ELDs and Hours of Service
A funding package passed by Congress in early February includes a continued ELD exemption for livestock haulers through September 30, 2019.
Current rules limit drive time to 11 hours and limit on-duty hours to 14. A petition filed by NCBA and others in the livestock industry with the US DOT last October requests that livestock haulers be granted approval to drive up to 15 hours with a 16-hour on-duty period, following a 10-hour consecutive rest period. Any livestock hauler wishing to operate under the extended drive time would be required to complete pre-trip planning and increased fatigue-management training.
Comments on the livestock industry petition are due Friday, March 8.
To comment, visit: https://www.regulations.gov/document?D=FMCSA-2018-0334-0002. Click “comment now” and type in your comments. Comments are limited to 5,000 characters. If you anticipate needing more room, write your comments in a Word document, save it to your computer, and then attach it to the comment using the “Choose files” box.
In your comments, be sure to identify yourself and your role in the livestock industry and how live animal transportation impacts you and your business. Then, clearly explain your support of the request for more drive time. Key points you may want to address in your comments include:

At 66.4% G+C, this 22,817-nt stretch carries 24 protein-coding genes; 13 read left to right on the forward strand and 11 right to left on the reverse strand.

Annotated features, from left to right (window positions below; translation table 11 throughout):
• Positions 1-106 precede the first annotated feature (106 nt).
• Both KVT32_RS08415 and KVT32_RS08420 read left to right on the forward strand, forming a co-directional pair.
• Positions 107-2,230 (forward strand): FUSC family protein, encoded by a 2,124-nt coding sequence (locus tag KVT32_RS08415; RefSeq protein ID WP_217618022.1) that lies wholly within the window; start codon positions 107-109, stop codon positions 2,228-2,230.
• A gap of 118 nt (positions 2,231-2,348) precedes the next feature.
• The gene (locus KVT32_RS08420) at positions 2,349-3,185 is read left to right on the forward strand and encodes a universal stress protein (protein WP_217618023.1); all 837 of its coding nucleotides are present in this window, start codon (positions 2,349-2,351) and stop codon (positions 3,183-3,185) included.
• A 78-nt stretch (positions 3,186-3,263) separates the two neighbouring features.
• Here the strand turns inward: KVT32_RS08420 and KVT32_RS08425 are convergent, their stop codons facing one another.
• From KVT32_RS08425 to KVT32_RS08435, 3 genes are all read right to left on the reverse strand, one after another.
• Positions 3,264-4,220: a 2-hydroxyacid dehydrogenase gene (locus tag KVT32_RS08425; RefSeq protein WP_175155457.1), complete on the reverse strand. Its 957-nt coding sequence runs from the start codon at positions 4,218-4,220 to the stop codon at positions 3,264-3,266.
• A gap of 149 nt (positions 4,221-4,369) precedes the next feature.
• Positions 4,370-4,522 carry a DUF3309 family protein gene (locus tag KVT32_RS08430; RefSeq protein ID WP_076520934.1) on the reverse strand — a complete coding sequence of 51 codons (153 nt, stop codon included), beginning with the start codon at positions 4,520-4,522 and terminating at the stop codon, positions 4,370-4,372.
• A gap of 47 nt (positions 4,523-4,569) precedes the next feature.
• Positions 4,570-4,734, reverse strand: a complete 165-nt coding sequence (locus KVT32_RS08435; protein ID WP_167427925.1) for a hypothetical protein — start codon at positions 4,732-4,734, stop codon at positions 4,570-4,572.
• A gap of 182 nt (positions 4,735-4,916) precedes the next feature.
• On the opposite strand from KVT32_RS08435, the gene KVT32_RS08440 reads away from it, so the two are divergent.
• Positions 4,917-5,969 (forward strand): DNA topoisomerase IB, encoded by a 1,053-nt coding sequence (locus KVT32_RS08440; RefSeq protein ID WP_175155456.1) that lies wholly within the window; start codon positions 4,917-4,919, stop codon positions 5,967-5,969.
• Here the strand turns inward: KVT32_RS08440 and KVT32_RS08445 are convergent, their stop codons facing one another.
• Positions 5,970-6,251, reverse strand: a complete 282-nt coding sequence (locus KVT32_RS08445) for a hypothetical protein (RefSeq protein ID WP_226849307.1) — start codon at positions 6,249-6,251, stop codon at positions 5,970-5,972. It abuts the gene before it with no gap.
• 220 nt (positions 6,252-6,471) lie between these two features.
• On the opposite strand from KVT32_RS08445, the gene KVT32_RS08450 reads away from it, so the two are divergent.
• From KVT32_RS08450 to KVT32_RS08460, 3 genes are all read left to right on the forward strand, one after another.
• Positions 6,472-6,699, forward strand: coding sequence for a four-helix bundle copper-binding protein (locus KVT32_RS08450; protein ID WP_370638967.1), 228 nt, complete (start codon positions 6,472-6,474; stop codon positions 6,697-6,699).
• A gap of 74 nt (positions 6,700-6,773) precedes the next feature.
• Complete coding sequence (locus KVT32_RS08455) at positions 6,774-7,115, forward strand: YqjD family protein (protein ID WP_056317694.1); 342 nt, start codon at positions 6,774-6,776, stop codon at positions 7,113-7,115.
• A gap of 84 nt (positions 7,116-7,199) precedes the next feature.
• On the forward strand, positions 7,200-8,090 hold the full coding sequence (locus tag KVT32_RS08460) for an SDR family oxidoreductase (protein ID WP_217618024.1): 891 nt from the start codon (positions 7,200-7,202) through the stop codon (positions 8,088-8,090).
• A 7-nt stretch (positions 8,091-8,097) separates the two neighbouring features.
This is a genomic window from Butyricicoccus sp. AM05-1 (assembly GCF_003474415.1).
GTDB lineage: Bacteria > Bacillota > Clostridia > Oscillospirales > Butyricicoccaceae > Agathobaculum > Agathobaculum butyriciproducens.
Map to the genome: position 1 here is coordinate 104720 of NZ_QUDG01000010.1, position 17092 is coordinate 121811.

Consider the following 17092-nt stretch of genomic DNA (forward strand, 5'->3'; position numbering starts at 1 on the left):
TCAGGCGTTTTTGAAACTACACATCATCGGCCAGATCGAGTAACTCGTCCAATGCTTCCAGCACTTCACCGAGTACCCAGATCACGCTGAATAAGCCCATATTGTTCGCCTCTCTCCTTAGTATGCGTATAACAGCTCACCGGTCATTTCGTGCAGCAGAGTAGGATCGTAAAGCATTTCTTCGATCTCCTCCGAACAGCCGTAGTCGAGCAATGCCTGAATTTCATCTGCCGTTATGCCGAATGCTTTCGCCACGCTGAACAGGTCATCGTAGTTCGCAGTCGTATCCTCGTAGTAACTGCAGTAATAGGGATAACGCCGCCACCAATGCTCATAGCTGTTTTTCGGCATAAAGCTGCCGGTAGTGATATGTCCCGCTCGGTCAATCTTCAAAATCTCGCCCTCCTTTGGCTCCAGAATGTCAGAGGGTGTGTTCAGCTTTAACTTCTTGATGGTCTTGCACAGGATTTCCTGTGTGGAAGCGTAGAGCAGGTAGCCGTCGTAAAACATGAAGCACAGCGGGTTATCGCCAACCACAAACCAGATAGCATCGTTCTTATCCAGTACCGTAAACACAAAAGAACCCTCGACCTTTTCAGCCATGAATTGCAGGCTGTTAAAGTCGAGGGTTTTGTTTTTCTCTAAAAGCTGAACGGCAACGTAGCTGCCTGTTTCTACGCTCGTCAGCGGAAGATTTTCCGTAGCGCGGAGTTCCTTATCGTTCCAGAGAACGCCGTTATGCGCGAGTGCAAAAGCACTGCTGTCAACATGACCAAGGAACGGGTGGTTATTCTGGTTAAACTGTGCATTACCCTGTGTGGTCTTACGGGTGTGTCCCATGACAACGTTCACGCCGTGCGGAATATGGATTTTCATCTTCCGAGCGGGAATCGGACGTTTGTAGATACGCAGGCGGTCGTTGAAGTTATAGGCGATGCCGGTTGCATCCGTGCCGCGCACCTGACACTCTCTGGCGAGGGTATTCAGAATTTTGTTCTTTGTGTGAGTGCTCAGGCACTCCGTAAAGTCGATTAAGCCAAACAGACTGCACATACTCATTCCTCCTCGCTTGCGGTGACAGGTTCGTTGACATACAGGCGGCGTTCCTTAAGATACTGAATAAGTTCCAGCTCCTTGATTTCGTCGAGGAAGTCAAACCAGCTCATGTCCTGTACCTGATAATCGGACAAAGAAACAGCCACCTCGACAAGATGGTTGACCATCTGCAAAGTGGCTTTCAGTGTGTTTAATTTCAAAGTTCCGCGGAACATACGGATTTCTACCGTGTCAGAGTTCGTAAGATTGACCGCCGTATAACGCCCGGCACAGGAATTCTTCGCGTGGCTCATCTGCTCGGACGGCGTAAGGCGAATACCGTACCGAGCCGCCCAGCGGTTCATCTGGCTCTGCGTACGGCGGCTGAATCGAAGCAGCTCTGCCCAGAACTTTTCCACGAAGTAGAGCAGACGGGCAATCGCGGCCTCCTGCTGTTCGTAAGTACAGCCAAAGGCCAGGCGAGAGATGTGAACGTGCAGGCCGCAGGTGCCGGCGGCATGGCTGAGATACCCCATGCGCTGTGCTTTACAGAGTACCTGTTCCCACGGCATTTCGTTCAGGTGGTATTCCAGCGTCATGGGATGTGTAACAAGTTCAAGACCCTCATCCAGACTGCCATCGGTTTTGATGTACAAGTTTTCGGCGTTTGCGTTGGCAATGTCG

How far your livestock must travel from the ranch to the market and from the market to their next destination.
Although more drive time would be appreciated, the 4 extra hours asked for in the petition is very helpful to lots of markets, producers, and truckers.
As the petition states, by completing extra training and conducting trip planning activities, livestock haulers can drive this extra time in a safe way.
This request is focused on providing flexibility to a small, well-defined, specific group of livestock haulers, not a broad cross-section of the entire trucking industry.
Livestock haulers have a great track record of safety, which is supported by data cited in the petition.
Livestock haulers are unique to the commercial motor vehicle industry – they haul live animals.
Give any examples of increased economic hardship your business will face if this flexibility is not granted.
SDCA will file comments on behalf of our members as well. For more information, visit NCBA’s website at http://www.beefusa.org. F